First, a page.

Ever hear of David Hamilton of the seventh circuit or is a filibuster not a filibuster because its terminated with cloture?

          1. knighttwice

            Sorry, emca, you are right. My previous reply was poorly crafted. What I meant to say was that the Dems during W’s first term were the first to EVER use the filibuster against judges that would survive an up-or-down majority vote. Since then the Reps have used the same tactic against Obama nominees. Apologies.

    2. ScottS

      Guerilla tactics? We are talking about a prank call. This, I find, much preferable to “second amendment solutions.” And what a prank call has to do with obstructing governance, as you imply, I don’t understand.

        1. ScottS

          Yves, we should not be encouraging such guerilla tactics. This call was fraudulent….surprised you would add it to your blog. Walker won the election, as did the Reps in the WI Senate and Assembly. They get to control the legislative agenda. Dems are free to oppose and rally the populace for a return to Democrat rule in the next election cycle. I do not care for Obamacare, but I would not encourage any member of Congress to run from the debate.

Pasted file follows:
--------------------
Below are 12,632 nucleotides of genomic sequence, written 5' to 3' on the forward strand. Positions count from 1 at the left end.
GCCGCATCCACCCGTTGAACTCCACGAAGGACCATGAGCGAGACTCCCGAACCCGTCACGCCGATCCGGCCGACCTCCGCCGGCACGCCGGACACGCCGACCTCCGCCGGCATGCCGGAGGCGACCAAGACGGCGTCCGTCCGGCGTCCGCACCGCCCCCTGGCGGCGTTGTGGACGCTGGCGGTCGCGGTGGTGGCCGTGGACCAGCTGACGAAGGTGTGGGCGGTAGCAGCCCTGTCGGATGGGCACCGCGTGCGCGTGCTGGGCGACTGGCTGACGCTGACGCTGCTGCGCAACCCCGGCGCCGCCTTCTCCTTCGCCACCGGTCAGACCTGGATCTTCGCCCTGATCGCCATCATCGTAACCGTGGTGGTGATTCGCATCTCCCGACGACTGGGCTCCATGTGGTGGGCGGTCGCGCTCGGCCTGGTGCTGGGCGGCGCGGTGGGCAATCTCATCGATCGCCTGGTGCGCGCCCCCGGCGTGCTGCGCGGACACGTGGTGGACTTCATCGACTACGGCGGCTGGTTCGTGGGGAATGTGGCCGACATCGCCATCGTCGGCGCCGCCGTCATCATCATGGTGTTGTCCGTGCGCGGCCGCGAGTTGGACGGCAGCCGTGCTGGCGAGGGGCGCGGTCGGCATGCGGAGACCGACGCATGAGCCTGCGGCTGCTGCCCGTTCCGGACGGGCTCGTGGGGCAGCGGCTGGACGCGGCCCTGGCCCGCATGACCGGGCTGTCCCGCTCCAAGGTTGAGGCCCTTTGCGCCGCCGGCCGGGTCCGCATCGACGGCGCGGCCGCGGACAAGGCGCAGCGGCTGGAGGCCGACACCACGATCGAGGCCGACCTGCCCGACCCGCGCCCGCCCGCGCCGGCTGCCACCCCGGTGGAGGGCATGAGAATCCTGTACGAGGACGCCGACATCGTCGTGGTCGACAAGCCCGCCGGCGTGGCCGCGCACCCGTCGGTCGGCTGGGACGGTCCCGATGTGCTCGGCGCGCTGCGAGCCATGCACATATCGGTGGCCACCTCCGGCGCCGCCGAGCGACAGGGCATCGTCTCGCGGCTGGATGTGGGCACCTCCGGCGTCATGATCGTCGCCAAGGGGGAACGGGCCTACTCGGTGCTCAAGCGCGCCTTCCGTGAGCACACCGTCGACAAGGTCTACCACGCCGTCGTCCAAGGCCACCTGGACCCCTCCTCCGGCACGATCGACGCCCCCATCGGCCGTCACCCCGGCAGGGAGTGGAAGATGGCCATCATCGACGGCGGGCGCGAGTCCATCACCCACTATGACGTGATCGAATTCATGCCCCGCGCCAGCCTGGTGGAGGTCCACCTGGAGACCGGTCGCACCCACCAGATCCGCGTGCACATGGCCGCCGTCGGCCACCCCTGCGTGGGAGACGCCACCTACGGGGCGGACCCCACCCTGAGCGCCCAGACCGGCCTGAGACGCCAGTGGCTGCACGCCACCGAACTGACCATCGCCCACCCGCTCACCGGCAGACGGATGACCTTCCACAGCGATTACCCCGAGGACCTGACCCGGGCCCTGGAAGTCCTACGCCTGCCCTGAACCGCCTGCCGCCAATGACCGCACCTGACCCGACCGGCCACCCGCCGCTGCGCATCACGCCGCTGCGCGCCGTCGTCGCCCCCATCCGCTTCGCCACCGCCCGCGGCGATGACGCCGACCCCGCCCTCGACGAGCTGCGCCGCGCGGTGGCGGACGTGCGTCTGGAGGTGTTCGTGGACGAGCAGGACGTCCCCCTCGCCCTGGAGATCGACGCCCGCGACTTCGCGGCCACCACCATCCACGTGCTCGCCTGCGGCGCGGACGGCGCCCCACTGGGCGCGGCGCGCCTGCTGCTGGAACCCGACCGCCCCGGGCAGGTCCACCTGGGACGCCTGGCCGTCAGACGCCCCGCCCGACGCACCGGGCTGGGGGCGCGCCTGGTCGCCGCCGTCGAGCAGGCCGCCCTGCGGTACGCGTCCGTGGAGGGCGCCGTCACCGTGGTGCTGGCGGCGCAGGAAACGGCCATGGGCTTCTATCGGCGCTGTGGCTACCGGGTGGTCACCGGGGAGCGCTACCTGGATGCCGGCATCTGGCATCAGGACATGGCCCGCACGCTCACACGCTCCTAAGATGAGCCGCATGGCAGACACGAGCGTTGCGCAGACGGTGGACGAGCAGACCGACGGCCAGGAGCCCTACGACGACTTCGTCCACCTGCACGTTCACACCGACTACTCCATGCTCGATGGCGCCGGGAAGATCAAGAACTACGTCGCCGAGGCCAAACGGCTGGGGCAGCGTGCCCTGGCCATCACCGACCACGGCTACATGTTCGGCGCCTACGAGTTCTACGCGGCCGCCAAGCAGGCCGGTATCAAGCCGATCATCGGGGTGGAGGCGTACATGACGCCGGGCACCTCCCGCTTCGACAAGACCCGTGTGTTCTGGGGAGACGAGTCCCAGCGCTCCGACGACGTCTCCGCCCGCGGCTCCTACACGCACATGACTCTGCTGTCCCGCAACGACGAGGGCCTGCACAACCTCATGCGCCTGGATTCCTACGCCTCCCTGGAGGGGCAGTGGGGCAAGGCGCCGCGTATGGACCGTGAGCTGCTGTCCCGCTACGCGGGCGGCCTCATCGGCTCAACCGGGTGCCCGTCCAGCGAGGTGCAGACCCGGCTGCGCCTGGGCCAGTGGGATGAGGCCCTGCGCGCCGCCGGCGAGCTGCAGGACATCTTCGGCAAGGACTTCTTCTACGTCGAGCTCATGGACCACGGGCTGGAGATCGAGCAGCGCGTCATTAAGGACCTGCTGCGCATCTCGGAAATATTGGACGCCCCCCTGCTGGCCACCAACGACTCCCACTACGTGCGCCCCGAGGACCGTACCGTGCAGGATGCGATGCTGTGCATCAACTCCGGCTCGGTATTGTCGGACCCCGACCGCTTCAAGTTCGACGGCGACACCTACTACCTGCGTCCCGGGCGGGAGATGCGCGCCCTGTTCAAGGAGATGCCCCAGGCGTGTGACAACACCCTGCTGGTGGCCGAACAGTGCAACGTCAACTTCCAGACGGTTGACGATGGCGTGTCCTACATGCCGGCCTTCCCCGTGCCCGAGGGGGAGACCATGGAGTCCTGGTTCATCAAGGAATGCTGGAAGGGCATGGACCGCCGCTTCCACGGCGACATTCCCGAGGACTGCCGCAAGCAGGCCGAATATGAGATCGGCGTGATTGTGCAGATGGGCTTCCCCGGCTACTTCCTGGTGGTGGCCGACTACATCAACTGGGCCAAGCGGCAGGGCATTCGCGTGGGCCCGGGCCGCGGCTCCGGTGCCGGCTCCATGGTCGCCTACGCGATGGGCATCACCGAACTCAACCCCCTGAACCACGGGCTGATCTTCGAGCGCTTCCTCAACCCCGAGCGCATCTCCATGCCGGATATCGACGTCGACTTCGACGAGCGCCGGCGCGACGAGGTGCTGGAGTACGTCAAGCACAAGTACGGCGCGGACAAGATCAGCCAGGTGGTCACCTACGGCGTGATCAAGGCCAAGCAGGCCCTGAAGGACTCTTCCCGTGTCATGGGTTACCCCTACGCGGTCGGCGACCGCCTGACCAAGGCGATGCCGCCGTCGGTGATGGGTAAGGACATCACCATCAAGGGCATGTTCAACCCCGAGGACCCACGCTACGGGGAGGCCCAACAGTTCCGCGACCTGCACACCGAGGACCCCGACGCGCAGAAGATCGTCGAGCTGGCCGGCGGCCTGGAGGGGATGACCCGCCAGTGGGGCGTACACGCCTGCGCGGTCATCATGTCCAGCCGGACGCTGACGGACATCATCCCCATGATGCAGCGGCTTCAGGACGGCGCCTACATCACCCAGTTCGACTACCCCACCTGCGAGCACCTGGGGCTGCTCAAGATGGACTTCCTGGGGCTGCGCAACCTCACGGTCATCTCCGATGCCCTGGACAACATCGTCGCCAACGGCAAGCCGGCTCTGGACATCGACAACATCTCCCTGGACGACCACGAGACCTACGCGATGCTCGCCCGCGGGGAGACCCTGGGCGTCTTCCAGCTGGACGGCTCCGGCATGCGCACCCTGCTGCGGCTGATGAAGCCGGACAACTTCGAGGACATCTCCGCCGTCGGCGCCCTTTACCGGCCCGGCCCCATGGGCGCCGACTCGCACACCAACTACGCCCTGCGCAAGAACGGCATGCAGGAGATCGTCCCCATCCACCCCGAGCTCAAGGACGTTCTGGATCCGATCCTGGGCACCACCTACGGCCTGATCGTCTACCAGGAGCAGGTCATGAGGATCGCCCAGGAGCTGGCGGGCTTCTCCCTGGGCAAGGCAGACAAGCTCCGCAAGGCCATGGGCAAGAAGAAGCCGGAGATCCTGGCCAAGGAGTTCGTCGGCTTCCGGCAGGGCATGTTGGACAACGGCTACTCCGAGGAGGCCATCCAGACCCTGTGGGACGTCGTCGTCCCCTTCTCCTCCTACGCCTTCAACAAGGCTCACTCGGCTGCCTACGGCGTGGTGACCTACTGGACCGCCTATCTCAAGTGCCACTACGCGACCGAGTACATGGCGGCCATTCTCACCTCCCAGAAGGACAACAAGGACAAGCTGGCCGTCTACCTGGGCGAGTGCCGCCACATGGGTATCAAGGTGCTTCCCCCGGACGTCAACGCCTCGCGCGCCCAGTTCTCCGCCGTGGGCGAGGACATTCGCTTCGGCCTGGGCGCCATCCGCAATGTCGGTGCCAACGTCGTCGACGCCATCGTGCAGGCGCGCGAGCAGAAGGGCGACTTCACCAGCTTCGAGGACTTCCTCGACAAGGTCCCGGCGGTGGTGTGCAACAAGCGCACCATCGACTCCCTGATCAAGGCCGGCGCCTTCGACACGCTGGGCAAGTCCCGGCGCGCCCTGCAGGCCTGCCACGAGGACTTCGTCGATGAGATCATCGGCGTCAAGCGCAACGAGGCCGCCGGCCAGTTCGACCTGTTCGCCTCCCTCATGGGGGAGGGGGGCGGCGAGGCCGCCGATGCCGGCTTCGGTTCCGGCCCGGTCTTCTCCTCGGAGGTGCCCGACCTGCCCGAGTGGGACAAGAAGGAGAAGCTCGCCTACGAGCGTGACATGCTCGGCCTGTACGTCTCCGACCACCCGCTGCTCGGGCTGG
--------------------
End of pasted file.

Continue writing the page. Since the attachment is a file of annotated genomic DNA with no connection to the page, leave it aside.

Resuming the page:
Your words. The points you make are:
          1. Don’t encourage “guerrilla” (or guerilla, however you want to spell it) tactics. Nevermind what makes irregular combat. I guess you prefer troops lining up in formation and firing volleys at each other.
          2. Republicans were vote in and can do whatever they like. Apparently they have no obligation to the 49% of people who voted for someone else.
          3. Democrats should not run from the debate. Yet “running from the debate” would be if they just caved in and let the vote proceed. They are following the letter of the law if not the spirit to accomplish something in the public’s greater good. They aren’t lazy, as I’ve seen other people in office complain.

          You explain to me how you connect those dots. You smashed those ideas together, so something about the prank call relates to your objection to the Wisconsin Democrats playing hooky.

          Frankly, everyone on this blog knows that the Democratic state legislators are only saving their own hide by standing by the unions. They would gladly screw the public unions too if it was in their interest. That doesn’t make it any less appropriate to see the Koch plan exposed and opposed by whomever does the exposing and opposing.

          Stick around, troll. This should be entertaining.

    3. attempter

      You sure have a depraved view of democracy, if you think “winning” with c. 25% of the electorate (including the 50% who refuse to demean themselves by participating in a kangaroo “election” and instead vote No to Kleptocracy with their feet) gives one a mandate to do anything at all, let alone anything so aggressive.

      This is the stark tyranny of a small thug minority. All citizens have an obligation to reject such Mubarak regimes as illegitimate.

          1. Veri